Williams remains a poetic man, or at least someone who writes well, has an incredible sense of saying what his own his mind, and doing it with depth and power, he says things like a jazz musician understands the silence between notes. It’s just that these days, he has done more singing and to be honest, his singing voice is not bad. Lenny Kravitz and Garland Jeffries came to my mind, and in some of the tracks on Volcanic Sunlight, hints of Elvis Costello too.

Musically, this might not appeal to those who felt he was a derivative of hip-hop in the late 90’s. Some might go so far as to say he’s doing music to appeal to white people, as it’s very new wave-ish and sometimes rock oriented. The more I ponder on what “white music” is, the more I understand that much of what is accused of being white is actually rooted not only in soul, jazz, and gospel, but musical styles that are native to other countries. Williams sounds like what hip-hop could be like today, a manic sponge that takes everything but you still know who is the one waving the name tag around. It could be an Outkast album if it wasn’t for Williams’ voice. If someone wants to stereotype this as “white music”, they’re really not listening deep enough. If Williams’ is doing something, he’s doing a variation of a variation that also happened to be a variation of what came before. Away from being genre specific, it’s an exciting album musically, and the music tells the tale that Williams may not be able to describe in words, both go hand in hand.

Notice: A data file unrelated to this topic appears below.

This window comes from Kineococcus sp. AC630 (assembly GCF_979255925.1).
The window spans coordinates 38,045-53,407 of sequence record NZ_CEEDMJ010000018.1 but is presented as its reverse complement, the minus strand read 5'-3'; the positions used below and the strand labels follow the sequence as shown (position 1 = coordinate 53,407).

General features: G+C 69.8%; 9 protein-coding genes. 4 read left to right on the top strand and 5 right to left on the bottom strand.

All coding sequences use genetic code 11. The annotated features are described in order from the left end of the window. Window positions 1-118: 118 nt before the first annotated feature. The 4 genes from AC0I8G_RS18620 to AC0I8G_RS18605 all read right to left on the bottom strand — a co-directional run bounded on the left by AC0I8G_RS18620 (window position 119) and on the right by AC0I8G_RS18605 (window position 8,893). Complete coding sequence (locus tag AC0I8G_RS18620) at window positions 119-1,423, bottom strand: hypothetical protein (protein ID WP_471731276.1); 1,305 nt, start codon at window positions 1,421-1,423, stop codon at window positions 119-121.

Williams remains a storyteller, he just happens to do it a bit differently than he did a decade again. Then again, it may not be so different. Volcanic Sunlight represents a burst of energy that can’t be controlled, and who knows what would happen if it truly bursts into flames. If people still want to call this phase of Williams’ work as “persona”, then it’s a persona I hope will keep creating for a long time.

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SOME STUFFS: Saul Williams gets hot on The Volcanic Sunlight Tour